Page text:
Bo Burnham brings Eighth Grade to Glasgow Film Festival

The US stand-up star is coming to Glasgow Film Festival to present Eighth Grade, his tender and funny first feature film about a shy young girl trying to survive middle school

Article by Jamie Dunn | 18 Jan 2019
  • Eighth Grade

By this time next week we’ll all know the sure-to-be-interesting line-up of the 15th Glasgow Film Festival, with the full programme revealed on Wednesday 23 January. Before then, though, we’re delighted to announce that the fiercely talented stand-up star Bo Burnham is heading to Glasgow for this year’s GFF, bringing with him his zesty and poignant first feature film, Eighth Grade. The film follows the trials and tribulations of an awkward young girl who’s struggling to fit in at school, and her dorky, overprotective single dad is not helping.

Burnham became an internet sensation in his teens thanks to the hyperactive comedy routines and goofy but whip-smart songs he would post on YouTube. Eighth Grade centres on a 13-year-old named Kayla (Elsie Fisher), who also expresses herself through videos she posts online. Kayla presents a motivational vlog aimed at her peers with topics like “How to be confident” and “Putting yourself out there”, but her channel has barely more than a handful of views. She may claim to be “funny and cool and talkative” in the vlog that opens the film, but we soon see she’s crippled by shyness and anxiety. Burnham's film follows this introverted eighth grader on her final weeks of middle school, with the terror of high school looming.

Eighth Grade, which Burnham also wrote, is remarkably well-observed. The angst and self-loathing of being a teen who doesn’t quite fit in is palpable, and Burnham sharply captures how social media and internet culture exacerbates these tensions. Speaking to Consequence of Sound, Burnham explains that the film was partly-inspired by a girl he saw at a mall taking selfies of herself by a fountain:

“She’d be snapping into happy and then looking down at her phone, and I felt like, Oh, the cultural conversation right now about this generation is looking at her Instagram and looking at this self-obsessed person who feels like she needs to post a picture at the mall,” he recalls. “But if you actually observe her the way a film would, you see that this is just a real human that’s flawed and sad and wanting love and immortalising herself, or whatever, in her falsest moment. These kids are obviously just falling into whatever is available to them.”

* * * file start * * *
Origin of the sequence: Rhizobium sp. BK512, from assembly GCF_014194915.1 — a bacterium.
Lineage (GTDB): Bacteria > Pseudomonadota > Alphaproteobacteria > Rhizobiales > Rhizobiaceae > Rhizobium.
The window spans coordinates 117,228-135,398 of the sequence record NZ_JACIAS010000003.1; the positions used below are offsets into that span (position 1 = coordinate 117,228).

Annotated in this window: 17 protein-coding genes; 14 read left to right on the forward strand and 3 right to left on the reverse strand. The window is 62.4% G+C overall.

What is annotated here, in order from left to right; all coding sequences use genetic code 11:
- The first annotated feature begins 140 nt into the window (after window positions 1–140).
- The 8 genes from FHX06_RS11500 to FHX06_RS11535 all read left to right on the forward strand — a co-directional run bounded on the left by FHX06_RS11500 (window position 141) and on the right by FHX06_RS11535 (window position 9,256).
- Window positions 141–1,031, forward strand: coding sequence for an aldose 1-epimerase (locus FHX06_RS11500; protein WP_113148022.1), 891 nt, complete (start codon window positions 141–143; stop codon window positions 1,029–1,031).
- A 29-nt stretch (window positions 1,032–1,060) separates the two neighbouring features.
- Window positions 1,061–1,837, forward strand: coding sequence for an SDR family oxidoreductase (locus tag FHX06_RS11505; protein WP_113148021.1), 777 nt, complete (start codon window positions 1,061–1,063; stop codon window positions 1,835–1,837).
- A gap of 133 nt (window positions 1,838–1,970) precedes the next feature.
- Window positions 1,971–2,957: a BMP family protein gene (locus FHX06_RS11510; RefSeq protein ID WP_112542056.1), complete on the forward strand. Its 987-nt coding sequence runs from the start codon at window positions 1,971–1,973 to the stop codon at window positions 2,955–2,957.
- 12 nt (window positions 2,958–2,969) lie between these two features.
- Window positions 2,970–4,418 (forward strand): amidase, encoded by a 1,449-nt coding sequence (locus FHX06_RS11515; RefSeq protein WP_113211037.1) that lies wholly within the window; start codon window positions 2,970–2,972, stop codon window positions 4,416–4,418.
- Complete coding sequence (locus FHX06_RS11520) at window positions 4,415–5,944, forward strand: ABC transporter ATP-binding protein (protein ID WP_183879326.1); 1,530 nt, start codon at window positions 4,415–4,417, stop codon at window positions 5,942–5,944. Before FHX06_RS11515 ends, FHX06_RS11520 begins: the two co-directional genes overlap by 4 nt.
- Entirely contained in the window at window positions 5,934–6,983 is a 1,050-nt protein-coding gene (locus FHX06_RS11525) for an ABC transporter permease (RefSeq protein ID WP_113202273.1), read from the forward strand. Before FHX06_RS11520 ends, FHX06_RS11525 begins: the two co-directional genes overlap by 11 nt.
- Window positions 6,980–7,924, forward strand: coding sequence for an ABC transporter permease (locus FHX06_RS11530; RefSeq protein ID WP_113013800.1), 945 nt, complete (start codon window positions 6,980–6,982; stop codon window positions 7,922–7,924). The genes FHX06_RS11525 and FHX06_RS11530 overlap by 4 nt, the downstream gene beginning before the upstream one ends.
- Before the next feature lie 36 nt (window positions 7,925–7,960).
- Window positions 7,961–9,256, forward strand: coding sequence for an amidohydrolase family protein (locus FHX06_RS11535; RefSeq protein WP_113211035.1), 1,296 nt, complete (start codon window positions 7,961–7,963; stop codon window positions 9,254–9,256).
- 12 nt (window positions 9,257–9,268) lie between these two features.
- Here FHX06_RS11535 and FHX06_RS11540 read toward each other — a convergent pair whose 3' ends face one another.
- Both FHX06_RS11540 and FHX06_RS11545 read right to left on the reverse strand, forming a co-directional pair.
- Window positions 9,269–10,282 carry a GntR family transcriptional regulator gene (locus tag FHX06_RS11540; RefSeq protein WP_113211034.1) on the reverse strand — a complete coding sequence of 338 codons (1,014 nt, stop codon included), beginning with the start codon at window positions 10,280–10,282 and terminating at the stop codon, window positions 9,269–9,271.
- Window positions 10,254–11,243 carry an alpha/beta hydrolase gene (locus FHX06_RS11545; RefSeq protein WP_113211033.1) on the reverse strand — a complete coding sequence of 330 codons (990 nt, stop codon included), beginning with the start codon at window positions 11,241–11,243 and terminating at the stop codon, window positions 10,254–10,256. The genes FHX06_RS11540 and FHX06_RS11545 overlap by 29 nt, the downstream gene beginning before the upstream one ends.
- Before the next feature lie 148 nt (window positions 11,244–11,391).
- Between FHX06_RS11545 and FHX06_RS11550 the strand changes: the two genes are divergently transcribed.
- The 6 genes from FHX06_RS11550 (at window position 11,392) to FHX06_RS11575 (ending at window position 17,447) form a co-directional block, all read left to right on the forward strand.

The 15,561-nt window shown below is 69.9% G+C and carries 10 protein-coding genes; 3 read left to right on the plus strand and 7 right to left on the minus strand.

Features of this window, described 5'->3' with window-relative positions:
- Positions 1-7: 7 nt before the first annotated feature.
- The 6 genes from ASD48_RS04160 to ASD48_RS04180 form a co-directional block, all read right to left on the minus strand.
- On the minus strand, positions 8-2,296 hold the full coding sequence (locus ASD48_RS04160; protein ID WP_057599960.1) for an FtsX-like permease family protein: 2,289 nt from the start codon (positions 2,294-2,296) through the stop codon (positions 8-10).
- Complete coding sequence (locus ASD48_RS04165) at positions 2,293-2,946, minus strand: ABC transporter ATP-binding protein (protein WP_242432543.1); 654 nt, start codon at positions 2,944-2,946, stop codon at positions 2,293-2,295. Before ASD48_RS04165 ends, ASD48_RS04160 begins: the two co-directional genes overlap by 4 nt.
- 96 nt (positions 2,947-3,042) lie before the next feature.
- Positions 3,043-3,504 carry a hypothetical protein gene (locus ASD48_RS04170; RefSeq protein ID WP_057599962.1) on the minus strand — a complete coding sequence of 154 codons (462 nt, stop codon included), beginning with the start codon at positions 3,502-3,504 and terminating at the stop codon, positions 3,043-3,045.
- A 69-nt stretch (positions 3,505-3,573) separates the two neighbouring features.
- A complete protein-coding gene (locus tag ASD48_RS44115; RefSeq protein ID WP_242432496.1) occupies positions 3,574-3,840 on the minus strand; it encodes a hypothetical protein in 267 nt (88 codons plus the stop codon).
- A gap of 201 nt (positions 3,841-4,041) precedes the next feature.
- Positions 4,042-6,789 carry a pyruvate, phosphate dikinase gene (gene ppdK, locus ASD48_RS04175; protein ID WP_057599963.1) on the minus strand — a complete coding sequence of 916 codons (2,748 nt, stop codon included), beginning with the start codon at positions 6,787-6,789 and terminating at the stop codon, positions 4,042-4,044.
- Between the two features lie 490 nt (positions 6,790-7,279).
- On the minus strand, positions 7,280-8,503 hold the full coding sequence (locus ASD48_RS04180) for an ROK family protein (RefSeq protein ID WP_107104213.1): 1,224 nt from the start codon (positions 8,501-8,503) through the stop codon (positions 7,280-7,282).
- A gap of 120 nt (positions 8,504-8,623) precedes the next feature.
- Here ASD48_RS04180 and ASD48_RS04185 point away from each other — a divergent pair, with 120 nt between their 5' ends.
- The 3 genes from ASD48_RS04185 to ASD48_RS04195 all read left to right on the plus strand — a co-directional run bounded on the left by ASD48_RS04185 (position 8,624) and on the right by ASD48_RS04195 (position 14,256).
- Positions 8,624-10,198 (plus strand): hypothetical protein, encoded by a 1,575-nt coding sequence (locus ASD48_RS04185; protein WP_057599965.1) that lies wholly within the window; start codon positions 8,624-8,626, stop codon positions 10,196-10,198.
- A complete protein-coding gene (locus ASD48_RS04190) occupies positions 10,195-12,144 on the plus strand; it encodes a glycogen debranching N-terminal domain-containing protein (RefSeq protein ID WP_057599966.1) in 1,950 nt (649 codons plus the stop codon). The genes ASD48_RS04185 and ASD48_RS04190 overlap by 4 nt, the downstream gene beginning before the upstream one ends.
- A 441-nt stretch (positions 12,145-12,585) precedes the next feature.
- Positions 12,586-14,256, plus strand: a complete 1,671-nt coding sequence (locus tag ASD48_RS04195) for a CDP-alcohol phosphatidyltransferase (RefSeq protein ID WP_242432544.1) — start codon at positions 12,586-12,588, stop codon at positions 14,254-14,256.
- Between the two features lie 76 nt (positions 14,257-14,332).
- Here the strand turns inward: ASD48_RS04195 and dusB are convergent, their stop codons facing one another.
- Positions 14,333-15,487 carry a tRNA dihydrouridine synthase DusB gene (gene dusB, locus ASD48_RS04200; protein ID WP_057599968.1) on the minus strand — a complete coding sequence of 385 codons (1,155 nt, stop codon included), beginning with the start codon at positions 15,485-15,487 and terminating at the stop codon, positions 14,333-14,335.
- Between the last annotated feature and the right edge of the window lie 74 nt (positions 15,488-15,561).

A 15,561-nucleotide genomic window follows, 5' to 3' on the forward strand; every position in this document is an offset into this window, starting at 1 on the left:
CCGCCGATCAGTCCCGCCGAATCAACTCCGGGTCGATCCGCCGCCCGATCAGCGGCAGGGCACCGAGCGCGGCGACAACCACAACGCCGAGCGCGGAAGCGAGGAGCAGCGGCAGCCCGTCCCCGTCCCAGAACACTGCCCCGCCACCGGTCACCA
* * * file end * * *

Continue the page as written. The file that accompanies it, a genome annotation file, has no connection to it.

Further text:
So rather than some critique of today’s Instagram-obsessed youth, the deeply sympathetic Eighth Grade sees Burnham put us in the uncomfortable skin of his 13-year-old heroine, and the results are awkwardly hilarious and pleasingly bittersweet. Helping us get inside Kayla’s psyche is the music of Scottish composer Anna Meredith, whose swirling electronic score amps up the feeling of Kayla’s anxiety one moment, then acts as her faux-triumphant theme music the next.

“I didn’t want it to be a detached, distant score – I wanted it to feel like it had the immediacy of Kayla’s reactions,” Meredith told The Moveable Fest. “I felt very invested in Kayla as a character – it was certainly relatable to my own experience as a teenager, so I felt really connected with it.” (Listen to Meredith's score below, or click here)

In addition to the new music composed for Eighth Grade, the film also contains a few of Meredith’s earlier tracks, including the bombastic Nautilus from the Scottish Album of the Year Award-winning Varmints, which accompanies Kayla in an excruciating scene where she steps out in her bathing suit at a pool party populated by her more carefree, confident schoolmates. 

Eighth Grade is a bracingly honest movie that puts its heart on its sleeve. Molly Ringwald, 80s teen queen of Pretty in Pink and Breakfast Club fame, called Eighth Grade “the best movie about adolescence I’ve seen in a long time. Maybe ever”; praise for a coming-of-age film doesn’t get much higher than that. Get ready to laugh, cry and most definitely cringe when Eighth Grade screens at Glasgow Film Festival on 28 February and 1 March.

The full Glasgow Film Festival is revealed on 23 Jan; tickets for Eighth Grade and the rest of the programme go on sale to GFF members and GFT CineCard holders from 12noon on 24 Jan and then on general sale from 10am on 28 Jan

Tickets for GFF19's opening and closing galas – as well as pop-up screenings of The Matrix and Alien, and passes for FrightFest – are on sale now here

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For the chance to win tickets to Bo Burnham’s Eighth Grade and some of The Skinny's other favourite films at Glasgow FIlm Festival 2019, click here